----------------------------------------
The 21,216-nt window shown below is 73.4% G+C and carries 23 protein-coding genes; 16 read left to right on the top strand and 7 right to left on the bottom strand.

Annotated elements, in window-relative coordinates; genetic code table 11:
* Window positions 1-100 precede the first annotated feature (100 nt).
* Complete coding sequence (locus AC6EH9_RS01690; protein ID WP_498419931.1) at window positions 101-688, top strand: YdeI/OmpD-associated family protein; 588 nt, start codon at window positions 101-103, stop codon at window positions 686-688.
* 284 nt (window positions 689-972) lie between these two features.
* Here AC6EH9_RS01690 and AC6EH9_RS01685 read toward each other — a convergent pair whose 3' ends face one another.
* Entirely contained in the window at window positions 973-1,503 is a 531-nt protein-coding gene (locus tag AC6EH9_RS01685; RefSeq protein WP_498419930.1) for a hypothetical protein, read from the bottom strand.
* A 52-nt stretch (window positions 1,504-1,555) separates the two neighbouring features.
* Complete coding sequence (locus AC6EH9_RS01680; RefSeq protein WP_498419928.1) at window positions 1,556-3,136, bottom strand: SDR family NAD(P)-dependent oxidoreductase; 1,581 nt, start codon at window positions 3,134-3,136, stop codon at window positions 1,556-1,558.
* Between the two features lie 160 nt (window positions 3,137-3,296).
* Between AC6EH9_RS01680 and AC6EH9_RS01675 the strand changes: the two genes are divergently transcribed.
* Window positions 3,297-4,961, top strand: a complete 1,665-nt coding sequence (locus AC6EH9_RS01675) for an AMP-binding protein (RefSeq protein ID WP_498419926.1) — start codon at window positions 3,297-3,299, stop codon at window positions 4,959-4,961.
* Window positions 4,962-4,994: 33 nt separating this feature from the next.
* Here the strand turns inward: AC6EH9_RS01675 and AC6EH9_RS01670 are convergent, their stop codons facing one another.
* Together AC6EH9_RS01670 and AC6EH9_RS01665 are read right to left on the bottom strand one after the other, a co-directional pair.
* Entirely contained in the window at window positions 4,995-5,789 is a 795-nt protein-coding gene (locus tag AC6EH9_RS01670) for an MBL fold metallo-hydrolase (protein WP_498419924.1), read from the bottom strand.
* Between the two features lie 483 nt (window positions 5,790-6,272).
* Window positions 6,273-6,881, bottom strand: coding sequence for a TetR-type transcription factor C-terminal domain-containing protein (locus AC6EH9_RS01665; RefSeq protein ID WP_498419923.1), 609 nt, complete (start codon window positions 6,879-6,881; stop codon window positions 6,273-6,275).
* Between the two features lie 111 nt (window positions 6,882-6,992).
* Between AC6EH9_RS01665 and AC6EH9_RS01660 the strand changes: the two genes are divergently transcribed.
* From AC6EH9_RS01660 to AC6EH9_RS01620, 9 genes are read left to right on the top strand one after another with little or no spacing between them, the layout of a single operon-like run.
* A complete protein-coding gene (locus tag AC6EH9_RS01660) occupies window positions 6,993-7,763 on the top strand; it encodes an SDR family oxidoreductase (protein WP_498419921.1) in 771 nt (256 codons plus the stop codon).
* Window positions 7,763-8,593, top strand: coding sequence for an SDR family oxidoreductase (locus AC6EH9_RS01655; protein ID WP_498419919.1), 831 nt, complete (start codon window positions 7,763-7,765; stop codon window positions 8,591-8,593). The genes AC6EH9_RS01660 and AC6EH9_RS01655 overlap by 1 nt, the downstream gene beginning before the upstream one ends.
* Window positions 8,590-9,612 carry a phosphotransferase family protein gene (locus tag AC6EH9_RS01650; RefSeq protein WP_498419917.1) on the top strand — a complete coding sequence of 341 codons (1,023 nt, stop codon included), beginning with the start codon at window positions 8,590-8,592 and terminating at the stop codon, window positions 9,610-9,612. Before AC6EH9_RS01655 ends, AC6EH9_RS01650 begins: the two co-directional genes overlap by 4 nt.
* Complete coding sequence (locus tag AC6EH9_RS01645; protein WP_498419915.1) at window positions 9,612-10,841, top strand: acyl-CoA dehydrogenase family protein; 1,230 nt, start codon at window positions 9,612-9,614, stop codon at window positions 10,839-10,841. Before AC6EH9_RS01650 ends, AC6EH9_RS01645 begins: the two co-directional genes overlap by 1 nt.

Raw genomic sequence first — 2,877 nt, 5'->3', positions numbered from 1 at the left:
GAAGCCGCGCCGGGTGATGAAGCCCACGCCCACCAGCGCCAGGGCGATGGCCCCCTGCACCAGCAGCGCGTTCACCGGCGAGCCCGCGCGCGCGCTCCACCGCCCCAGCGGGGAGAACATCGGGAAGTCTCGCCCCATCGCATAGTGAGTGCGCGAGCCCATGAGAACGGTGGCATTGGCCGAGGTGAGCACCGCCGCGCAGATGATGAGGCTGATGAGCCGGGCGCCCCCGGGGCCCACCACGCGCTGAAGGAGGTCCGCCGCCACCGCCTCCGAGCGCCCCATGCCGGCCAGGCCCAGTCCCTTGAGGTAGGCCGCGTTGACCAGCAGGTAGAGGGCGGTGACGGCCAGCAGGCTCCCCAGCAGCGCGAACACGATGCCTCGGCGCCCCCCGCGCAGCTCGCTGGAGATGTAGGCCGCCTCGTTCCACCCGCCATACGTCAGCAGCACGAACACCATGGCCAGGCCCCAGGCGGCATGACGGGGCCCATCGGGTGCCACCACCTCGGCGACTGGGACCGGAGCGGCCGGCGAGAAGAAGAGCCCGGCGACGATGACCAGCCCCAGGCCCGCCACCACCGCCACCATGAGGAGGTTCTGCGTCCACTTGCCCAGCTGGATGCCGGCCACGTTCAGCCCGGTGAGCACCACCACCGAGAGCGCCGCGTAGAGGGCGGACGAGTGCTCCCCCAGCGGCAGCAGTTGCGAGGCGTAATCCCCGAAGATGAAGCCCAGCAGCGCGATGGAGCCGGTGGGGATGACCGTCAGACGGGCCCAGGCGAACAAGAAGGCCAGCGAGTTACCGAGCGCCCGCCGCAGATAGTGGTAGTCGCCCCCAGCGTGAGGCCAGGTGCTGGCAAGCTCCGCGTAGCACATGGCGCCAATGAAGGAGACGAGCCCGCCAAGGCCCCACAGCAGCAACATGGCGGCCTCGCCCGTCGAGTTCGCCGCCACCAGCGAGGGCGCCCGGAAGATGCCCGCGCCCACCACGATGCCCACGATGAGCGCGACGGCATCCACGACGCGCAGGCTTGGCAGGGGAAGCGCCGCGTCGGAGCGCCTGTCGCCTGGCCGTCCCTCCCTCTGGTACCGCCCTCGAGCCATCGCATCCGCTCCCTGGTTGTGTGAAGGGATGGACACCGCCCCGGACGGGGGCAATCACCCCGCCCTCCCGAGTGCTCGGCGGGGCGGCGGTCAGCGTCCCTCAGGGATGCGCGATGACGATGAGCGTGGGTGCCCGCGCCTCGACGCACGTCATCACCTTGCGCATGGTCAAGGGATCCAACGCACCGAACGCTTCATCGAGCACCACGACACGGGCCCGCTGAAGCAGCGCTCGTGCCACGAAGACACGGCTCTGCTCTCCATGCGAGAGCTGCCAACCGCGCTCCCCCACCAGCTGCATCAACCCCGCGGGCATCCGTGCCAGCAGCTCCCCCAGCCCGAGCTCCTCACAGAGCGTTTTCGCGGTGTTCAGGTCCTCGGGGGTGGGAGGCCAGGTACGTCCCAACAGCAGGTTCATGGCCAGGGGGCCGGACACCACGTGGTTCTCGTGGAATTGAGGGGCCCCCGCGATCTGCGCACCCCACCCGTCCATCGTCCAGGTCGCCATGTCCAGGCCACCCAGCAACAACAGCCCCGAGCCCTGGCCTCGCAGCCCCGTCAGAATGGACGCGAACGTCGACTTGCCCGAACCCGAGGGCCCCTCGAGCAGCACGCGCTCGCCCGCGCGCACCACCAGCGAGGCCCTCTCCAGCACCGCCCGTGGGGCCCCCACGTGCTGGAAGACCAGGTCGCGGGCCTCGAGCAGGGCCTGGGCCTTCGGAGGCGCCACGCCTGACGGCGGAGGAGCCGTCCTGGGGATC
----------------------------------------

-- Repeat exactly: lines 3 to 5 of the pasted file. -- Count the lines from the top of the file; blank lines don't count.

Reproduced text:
* Window positions 1-100 precede the first annotated feature (100 nt).
* Complete coding sequence (locus AC6EH9_RS01690; protein ID WP_498419931.1) at window positions 101-688, top strand: YdeI/OmpD-associated family protein; 588 nt, start codon at window positions 101-103, stop codon at window positions 686-688.
* 284 nt (window positions 689-972) lie between these two features.